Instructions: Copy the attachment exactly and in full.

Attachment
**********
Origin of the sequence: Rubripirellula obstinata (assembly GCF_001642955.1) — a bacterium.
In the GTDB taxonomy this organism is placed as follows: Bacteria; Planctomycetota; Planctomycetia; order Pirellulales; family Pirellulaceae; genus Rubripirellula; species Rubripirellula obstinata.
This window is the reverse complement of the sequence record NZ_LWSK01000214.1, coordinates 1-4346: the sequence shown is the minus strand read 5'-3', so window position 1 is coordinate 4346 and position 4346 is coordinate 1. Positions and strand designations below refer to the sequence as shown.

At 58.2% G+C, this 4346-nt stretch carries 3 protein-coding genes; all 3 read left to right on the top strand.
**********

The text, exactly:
Origin of the sequence: Rubripirellula obstinata (assembly GCF_001642955.1) — a bacterium.
In the GTDB taxonomy this organism is placed as follows: Bacteria; Planctomycetota; Planctomycetia; order Pirellulales; family Pirellulaceae; genus Rubripirellula; species Rubripirellula obstinata.
This window is the reverse complement of the sequence record NZ_LWSK01000214.1, coordinates 1-4346: the sequence shown is the minus strand read 5'-3', so window position 1 is coordinate 4346 and position 4346 is coordinate 1. Positions and strand designations below refer to the sequence as shown.

At 58.2% G+C, this 4346-nt stretch carries 3 protein-coding genes; all 3 read left to right on the top strand.